Perhaps the most salient problem within the treaty — and, indeed, its precursor — arises from its failure to sufficiently define the terms ‘astronauts’ and ‘personnel’: when the Rescue Agreement was drawn up, space travel was a novelty that was limited to governmental space agencies (26). Therefore, whether space tourists can be considered ‘astronauts’ or ‘personnel’ is certainly nebulous; furthermore, when the Rescue Agreement was implemented, ‘astronauts’ were only understood to include crew on missions organised by governments, and were defined by the OST as ‘envoys of mankind in outer space’ (6), which is also a rather obscure description. In addition, the term ‘personnel’, which appears in the Rescue Agreement, is broader than the term ‘astronaut’, and so it may also encompass other individuals such as scientists on a space mission (26). It is uncertain, however, if civilian passengers may be considered ‘personnel’, and, hence, if they will be protected under the treaty. 

Similarly, the Rescue Agreement is rather vague regarding that which constitutes a ‘spacecraft’ (28). Such ambiguity may present a grave problem for space tourism in the near future. For example, the #dearMoon project, the first ever lunar space tourism mission, is expected to take place in 2023; it will be conducted by the Japanese billionaire Yusaku Maezawa, who will work in collaboration with Elon Musk’s company SpaceX to complete a circumlunar course in the SpaceX Starship (28). If the intended crew members — of whom eight are artists aiming to complete a creative project inspired by the Moon — were to find themselves in distress, they may not be protected under the Rescue Agreement, and so the contracting party may not be obligated to provide all possible assistance to the crew due to the uncertain definitions of ‘astronauts’ and ‘personnel’. The same problem may ensue in future suborbital space tourism such as the projects carried out by Jeff Bezos’ company, Blue Origin; and its rival, Virgin Galactic, founded by Richard Branson (29,30): it currently remains uncertain whether space tourists will be protected under the Rescue Agreement, and so the treaty ought to be amended to provide greater clarity on this matter in order to establish regulations for the newly private nature of space activities, especially due to the emergence of the commercial space tourism industry.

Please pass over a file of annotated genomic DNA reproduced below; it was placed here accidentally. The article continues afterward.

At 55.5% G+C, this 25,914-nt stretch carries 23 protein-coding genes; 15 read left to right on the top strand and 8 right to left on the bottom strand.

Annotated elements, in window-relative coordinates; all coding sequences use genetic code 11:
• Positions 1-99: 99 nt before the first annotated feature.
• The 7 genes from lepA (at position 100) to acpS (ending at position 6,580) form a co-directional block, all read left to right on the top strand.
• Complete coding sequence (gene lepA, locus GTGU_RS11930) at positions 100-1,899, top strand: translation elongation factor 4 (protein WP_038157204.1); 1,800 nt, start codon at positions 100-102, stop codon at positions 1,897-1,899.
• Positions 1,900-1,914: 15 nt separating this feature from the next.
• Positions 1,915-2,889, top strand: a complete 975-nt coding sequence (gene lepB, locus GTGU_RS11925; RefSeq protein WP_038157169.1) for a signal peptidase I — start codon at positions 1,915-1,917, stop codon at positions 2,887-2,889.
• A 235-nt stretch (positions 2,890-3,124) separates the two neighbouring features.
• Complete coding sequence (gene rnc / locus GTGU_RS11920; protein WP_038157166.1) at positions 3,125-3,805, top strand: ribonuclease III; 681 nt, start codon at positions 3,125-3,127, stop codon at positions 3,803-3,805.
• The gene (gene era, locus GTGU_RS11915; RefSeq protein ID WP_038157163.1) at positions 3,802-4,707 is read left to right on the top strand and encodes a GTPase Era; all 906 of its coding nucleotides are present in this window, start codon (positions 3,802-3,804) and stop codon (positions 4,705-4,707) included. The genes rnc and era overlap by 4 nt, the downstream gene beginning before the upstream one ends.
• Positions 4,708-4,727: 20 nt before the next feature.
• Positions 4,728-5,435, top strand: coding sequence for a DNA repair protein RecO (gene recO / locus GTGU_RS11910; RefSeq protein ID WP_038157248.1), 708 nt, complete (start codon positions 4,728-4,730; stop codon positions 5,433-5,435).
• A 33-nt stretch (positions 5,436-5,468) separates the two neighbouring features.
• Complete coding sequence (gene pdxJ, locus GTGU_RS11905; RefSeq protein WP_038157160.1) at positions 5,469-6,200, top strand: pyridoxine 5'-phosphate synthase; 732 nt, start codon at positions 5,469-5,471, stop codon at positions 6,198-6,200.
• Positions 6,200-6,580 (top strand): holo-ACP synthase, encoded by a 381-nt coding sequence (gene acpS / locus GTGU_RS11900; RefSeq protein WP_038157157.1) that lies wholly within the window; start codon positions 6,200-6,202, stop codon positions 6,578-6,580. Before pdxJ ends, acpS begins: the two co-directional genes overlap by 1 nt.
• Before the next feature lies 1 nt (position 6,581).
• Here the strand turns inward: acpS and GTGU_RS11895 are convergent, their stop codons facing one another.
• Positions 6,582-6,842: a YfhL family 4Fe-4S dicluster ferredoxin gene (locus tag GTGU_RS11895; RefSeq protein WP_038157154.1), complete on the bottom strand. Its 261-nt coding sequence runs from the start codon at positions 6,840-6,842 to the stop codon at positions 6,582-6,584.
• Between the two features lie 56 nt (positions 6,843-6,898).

However, since the OST stipulates that the ‘common interest of all mankind’ (27) must be recognised, a lenient interpretation of the term ‘astronaut’ would be beneficial to future civilian space tourists; if the definition of ‘astronaut’ in NASA’s 1965 Dictionary of Technical Terms for Aerospace Use (31) — ‘one of the test pilots selected to participate in Project Mercury, Project Gemini, Project Apollo, or any other United States program[me] for manned spaceflight’ — were used instead, space tourists would not be protected, thus contravening the aforementioned moral principle outlined in the OST (27,32). Nevertheless, the Rescue Agreement ought to be amended to prevent the contracting parties from circumventing their duty to protect space travellers.

Another prominent issue within the treaty is that it specifies neither the types nor the severity of the ‘accident’ or ‘conditions of distress’ that the personnel must experience in order to receive assistance; it is also silent on the types of ‘emergency or unintended landing’ that must have occurred (26). Under Article II of the Rescue Agreement, it is written that the landing must be engendered by an accident or distress, or it must be considered an emergency or unintended landing (25). An evident problem emerges from the unclear definition of an ‘unintended landing’. For example, if a person lands while distressed but is able to select the location for landing, whether the landing itself is unintended is certainly a contentious issue; furthermore, the same controversy is evoked if a person lands intentionally but inadvertently lands in a different area from the intended location due to incorrect geographical information (26). If a landing occurs in the case of an accident, distress or an emergency, the landing ought to be considered unintentional, even if a particular location had been chosen in which to alight. In this way, the Rescue Agreement must be modified to protect future space tourists in the case of such a landing.